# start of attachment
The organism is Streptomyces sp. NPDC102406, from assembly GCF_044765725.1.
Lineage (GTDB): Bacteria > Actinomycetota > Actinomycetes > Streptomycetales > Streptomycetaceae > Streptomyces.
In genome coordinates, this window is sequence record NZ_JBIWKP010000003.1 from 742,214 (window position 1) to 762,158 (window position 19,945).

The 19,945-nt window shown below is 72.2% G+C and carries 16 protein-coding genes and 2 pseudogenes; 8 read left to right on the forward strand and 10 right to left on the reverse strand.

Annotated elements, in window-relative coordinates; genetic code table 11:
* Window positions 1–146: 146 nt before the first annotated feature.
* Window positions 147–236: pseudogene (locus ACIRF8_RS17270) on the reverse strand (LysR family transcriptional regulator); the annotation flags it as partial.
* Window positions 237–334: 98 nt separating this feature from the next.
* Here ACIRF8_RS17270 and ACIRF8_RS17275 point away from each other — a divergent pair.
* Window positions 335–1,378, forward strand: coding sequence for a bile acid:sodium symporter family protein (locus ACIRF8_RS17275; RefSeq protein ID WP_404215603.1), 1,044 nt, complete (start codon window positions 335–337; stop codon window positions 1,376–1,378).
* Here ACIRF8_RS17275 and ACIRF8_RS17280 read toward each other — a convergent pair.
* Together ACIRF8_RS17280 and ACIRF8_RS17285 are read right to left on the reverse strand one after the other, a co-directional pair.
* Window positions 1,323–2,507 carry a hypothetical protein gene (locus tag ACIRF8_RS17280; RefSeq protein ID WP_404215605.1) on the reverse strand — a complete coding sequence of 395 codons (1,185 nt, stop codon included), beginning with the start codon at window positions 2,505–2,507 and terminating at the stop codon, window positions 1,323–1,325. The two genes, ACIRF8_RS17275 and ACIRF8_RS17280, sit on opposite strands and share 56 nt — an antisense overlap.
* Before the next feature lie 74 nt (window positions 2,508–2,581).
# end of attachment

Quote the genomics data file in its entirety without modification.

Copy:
The organism is Streptomyces sp. NPDC102406, from assembly GCF_044765725.1.
Lineage (GTDB): Bacteria > Actinomycetota > Actinomycetes > Streptomycetales > Streptomycetaceae > Streptomyces.
In genome coordinates, this window is sequence record NZ_JBIWKP010000003.1 from 742,214 (window position 1) to 762,158 (window position 19,945).

The 19,945-nt window shown below is 72.2% G+C and carries 16 protein-coding genes and 2 pseudogenes; 8 read left to right on the forward strand and 10 right to left on the reverse strand.

Annotated elements, in window-relative coordinates; genetic code table 11:
* Window positions 1–146: 146 nt before the first annotated feature.
* Window positions 147–236: pseudogene (locus ACIRF8_RS17270) on the reverse strand (LysR family transcriptional regulator); the annotation flags it as partial.
* Window positions 237–334: 98 nt separating this feature from the next.
* Here ACIRF8_RS17270 and ACIRF8_RS17275 point away from each other — a divergent pair.
* Window positions 335–1,378, forward strand: coding sequence for a bile acid:sodium symporter family protein (locus ACIRF8_RS17275; RefSeq protein ID WP_404215603.1), 1,044 nt, complete (start codon window positions 335–337; stop codon window positions 1,376–1,378).
* Here ACIRF8_RS17275 and ACIRF8_RS17280 read toward each other — a convergent pair.
* Together ACIRF8_RS17280 and ACIRF8_RS17285 are read right to left on the reverse strand one after the other, a co-directional pair.
* Window positions 1,323–2,507 carry a hypothetical protein gene (locus tag ACIRF8_RS17280; RefSeq protein ID WP_404215605.1) on the reverse strand — a complete coding sequence of 395 codons (1,185 nt, stop codon included), beginning with the start codon at window positions 2,505–2,507 and terminating at the stop codon, window positions 1,323–1,325. The two genes, ACIRF8_RS17275 and ACIRF8_RS17280, sit on opposite strands and share 56 nt — an antisense overlap.
* Before the next feature lie 74 nt (window positions 2,508–2,581).